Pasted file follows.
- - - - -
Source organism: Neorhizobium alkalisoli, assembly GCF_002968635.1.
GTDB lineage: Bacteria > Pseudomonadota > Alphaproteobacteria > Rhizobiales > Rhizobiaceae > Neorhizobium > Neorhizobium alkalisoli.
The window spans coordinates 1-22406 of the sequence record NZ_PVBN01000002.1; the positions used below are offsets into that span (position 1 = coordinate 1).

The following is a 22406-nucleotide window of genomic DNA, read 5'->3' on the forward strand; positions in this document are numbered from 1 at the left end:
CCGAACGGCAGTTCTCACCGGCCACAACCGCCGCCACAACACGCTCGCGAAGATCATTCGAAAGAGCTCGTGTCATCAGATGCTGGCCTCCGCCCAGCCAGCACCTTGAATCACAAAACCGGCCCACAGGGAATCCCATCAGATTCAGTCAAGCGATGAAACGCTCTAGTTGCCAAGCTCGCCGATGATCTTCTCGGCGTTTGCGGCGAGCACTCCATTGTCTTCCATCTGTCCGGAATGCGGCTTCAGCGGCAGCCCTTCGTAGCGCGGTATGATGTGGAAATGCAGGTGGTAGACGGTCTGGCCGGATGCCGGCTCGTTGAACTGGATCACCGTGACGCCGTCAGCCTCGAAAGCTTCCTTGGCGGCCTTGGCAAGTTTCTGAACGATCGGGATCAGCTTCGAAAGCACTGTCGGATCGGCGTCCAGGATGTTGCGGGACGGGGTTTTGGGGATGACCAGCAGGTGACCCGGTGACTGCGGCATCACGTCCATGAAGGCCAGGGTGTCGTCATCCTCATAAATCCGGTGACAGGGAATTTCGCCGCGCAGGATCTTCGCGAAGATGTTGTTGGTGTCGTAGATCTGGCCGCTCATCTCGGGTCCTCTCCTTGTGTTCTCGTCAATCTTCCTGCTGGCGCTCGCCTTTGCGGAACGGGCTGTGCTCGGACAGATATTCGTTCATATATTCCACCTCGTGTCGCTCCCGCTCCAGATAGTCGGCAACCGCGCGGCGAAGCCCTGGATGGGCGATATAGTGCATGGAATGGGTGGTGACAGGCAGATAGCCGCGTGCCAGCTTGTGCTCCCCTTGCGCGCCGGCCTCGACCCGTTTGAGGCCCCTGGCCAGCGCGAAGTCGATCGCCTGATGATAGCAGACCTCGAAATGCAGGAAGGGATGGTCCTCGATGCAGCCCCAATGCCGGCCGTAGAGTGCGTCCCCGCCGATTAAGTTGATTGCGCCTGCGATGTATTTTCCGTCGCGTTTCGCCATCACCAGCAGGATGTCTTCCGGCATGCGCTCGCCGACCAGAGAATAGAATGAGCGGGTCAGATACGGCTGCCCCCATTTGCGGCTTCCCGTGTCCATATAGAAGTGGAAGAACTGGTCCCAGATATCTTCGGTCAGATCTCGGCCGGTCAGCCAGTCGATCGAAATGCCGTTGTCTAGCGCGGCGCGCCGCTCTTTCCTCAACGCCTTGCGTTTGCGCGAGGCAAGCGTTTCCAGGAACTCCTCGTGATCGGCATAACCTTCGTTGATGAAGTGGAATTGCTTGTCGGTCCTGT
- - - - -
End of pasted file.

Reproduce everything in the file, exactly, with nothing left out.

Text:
Source organism: Neorhizobium alkalisoli, assembly GCF_002968635.1.
GTDB lineage: Bacteria > Pseudomonadota > Alphaproteobacteria > Rhizobiales > Rhizobiaceae > Neorhizobium > Neorhizobium alkalisoli.
The window spans coordinates 1-22406 of the sequence record NZ_PVBN01000002.1; the positions used below are offsets into that span (position 1 = coordinate 1).

The following is a 22406-nucleotide window of genomic DNA, read 5'->3' on the forward strand; positions in this document are numbered from 1 at the left end:
CCGAACGGCAGTTCTCACCGGCCACAACCGCCGCCACAACACGCTCGCGAAGATCATTCGAAAGAGCTCGTGTCATCAGATGCTGGCCTCCGCCCAGCCAGCACCTTGAATCACAAAACCGGCCCACAGGGAATCCCATCAGATTCAGTCAAGCGATGAAACGCTCTAGTTGCCAAGCTCGCCGATGATCTTCTCGGCGTTTGCGGCGAGCACTCCATTGTCTTCCATCTGTCCGGAATGCGGCTTCAGCGGCAGCCCTTCGTAGCGCGGTATGATGTGGAAATGCAGGTGGTAGACGGTCTGGCCGGATGCCGGCTCGTTGAACTGGATCACCGTGACGCCGTCAGCCTCGAAAGCTTCCTTGGCGGCCTTGGCAAGTTTCTGAACGATCGGGATCAGCTTCGAAAGCACTGTCGGATCGGCGTCCAGGATGTTGCGGGACGGGGTTTTGGGGATGACCAGCAGGTGACCCGGTGACTGCGGCATCACGTCCATGAAGGCCAGGGTGTCGTCATCCTCATAAATCCGGTGACAGGGAATTTCGCCGCGCAGGATCTTCGCGAAGATGTTGTTGGTGTCGTAGATCTGGCCGCTCATCTCGGGTCCTCTCCTTGTGTTCTCGTCAATCTTCCTGCTGGCGCTCGCCTTTGCGGAACGGGCTGTGCTCGGACAGATATTCGTTCATATATTCCACCTCGTGTCGCTCCCGCTCCAGATAGTCGGCAACCGCGCGGCGAAGCCCTGGATGGGCGATATAGTGCATGGAATGGGTGGTGACAGGCAGATAGCCGCGTGCCAGCTTGTGCTCCCCTTGCGCGCCGGCCTCGACCCGTTTGAGGCCCCTGGCCAGCGCGAAGTCGATCGCCTGATGATAGCAGACCTCGAAATGCAGGAAGGGATGGTCCTCGATGCAGCCCCAATGCCGGCCGTAGAGTGCGTCCCCGCCGATTAAGTTGATTGCGCCTGCGATGTATTTTCCGTCGCGTTTCGCCATCACCAGCAGGATGTCTTCCGGCATGCGCTCGCCGACCAGAGAATAGAATGAGCGGGTCAGATACGGCTGCCCCCATTTGCGGCTTCCCGTGTCCATATAGAAGTGGAAGAACTGGTCCCAGATATCTTCGGTCAGATCTCGGCCGGTCAGCCAGTCGATCGAAATGCCGTTGTCTAGCGCGGCGCGCCGCTCTTTCCTCAACGCCTTGCGTTTGCGCGAGGCAAGCGTTTCCAGGAACTCCTCGTGATCGGCATAACCTTCGTTGATGAAGTGGAATTGCTTGTCGGTCCTGT